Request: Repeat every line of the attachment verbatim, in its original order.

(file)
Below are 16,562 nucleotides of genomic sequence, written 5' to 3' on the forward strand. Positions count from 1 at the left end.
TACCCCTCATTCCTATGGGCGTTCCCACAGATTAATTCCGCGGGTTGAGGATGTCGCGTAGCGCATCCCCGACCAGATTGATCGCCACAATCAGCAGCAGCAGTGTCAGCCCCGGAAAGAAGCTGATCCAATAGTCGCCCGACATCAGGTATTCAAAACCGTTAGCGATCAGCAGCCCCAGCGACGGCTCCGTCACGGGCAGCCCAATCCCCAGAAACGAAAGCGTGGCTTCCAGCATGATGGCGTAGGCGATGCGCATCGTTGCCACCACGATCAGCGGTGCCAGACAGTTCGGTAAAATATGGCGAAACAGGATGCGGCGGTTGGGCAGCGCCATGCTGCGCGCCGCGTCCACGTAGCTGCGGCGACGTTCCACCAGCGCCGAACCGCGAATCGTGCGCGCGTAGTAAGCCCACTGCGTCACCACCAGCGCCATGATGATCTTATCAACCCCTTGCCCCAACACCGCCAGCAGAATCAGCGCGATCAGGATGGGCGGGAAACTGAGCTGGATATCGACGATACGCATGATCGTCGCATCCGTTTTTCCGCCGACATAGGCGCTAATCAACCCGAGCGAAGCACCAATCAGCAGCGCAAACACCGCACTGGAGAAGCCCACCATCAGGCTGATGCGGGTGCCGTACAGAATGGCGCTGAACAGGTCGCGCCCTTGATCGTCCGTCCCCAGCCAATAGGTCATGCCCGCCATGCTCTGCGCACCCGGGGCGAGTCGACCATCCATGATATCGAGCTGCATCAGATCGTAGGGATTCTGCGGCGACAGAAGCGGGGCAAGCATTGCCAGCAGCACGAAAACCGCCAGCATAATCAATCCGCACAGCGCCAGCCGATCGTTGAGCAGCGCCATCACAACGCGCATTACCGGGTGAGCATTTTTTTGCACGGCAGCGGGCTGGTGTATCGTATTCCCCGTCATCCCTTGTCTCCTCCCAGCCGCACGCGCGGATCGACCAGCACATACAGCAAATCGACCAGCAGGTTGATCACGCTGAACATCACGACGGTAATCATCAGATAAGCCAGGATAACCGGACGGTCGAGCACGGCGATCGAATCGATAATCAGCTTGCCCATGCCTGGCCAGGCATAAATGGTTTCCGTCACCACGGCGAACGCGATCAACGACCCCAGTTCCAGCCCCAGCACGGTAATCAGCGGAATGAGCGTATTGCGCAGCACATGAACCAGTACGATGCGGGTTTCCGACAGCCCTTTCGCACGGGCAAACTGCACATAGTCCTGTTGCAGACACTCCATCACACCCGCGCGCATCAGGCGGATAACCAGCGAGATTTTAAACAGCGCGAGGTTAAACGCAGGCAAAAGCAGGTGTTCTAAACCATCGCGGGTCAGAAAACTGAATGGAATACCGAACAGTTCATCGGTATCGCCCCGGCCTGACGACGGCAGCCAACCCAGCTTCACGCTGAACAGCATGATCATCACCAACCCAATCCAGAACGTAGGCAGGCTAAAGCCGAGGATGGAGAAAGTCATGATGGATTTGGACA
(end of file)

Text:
Below are 16,562 nucleotides of genomic sequence, written 5' to 3' on the forward strand. Positions count from 1 at the left end.
TACCCCTCATTCCTATGGGCGTTCCCACAGATTAATTCCGCGGGTTGAGGATGTCGCGTAGCGCATCCCCGACCAGATTGATCGCCACAATCAGCAGCAGCAGTGTCAGCCCCGGAAAGAAGCTGATCCAATAGTCGCCCGACATCAGGTATTCAAAACCGTTAGCGATCAGCAGCCCCAGCGACGGCTCCGTCACGGGCAGCCCAATCCCCAGAAACGAAAGCGTGGCTTCCAGCATGATGGCGTAGGCGATGCGCATCGTTGCCACCACGATCAGCGGTGCCAGACAGTTCGGTAAAATATGGCGAAACAGGATGCGGCGGTTGGGCAGCGCCATGCTGCGCGCCGCGTCCACGTAGCTGCGGCGACGTTCCACCAGCGCCGAACCGCGAATCGTGCGCGCGTAGTAAGCCCACTGCGTCACCACCAGCGCCATGATGATCTTATCAACCCCTTGCCCCAACACCGCCAGCAGAATCAGCGCGATCAGGATGGGCGGGAAACTGAGCTGGATATCGACGATACGCATGATCGTCGCATCCGTTTTTCCGCCGACATAGGCGCTAATCAACCCGAGCGAAGCACCAATCAGCAGCGCAAACACCGCACTGGAGAAGCCCACCATCAGGCTGATGCGGGTGCCGTACAGAATGGCGCTGAACAGGTCGCGCCCTTGATCGTCCGTCCCCAGCCAATAGGTCATGCCCGCCATGCTCTGCGCACCCGGGGCGAGTCGACCATCCATGATATCGAGCTGCATCAGATCGTAGGGATTCTGCGGCGACAGAAGCGGGGCAAGCATTGCCAGCAGCACGAAAACCGCCAGCATAATCAATCCGCACAGCGCCAGCCGATCGTTGAGCAGCGCCATCACAACGCGCATTACCGGGTGAGCATTTTTTTGCACGGCAGCGGGCTGGTGTATCGTATTCCCCGTCATCCCTTGTCTCCTCCCAGCCGCACGCGCGGATCGACCAGCACATACAGCAAATCGACCAGCAGGTTGATCACGCTGAACATCACGACGGTAATCATCAGATAAGCCAGGATAACCGGACGGTCGAGCACGGCGATCGAATCGATAATCAGCTTGCCCATGCCTGGCCAGGCATAAATGGTTTCCGTCACCACGGCGAACGCGATCAACGACCCCAGTTCCAGCCCCAGCACGGTAATCAGCGGAATGAGCGTATTGCGCAGCACATGAACCAGTACGATGCGGGTTTCCGACAGCCCTTTCGCACGGGCAAACTGCACATAGTCCTGTTGCAGACACTCCATCACACCCGCGCGCATCAGGCGGATAACCAGCGAGATTTTAAACAGCGCGAGGTTAAACGCAGGCAAAAGCAGGTGTTCTAAACCATCGCGGGTCAGAAAACTGAATGGAATACCGAACAGTTCATCGGTATCGCCCCGGCCTGACGACGGCAGCCAACCCAGCTTCACGCTGAACAGCATGATCATCACCAACCCAATCCAGAACGTAGGCAGGCTAAAGCCGAGGATGGAGAAAGTCATGATGGATTTGGACA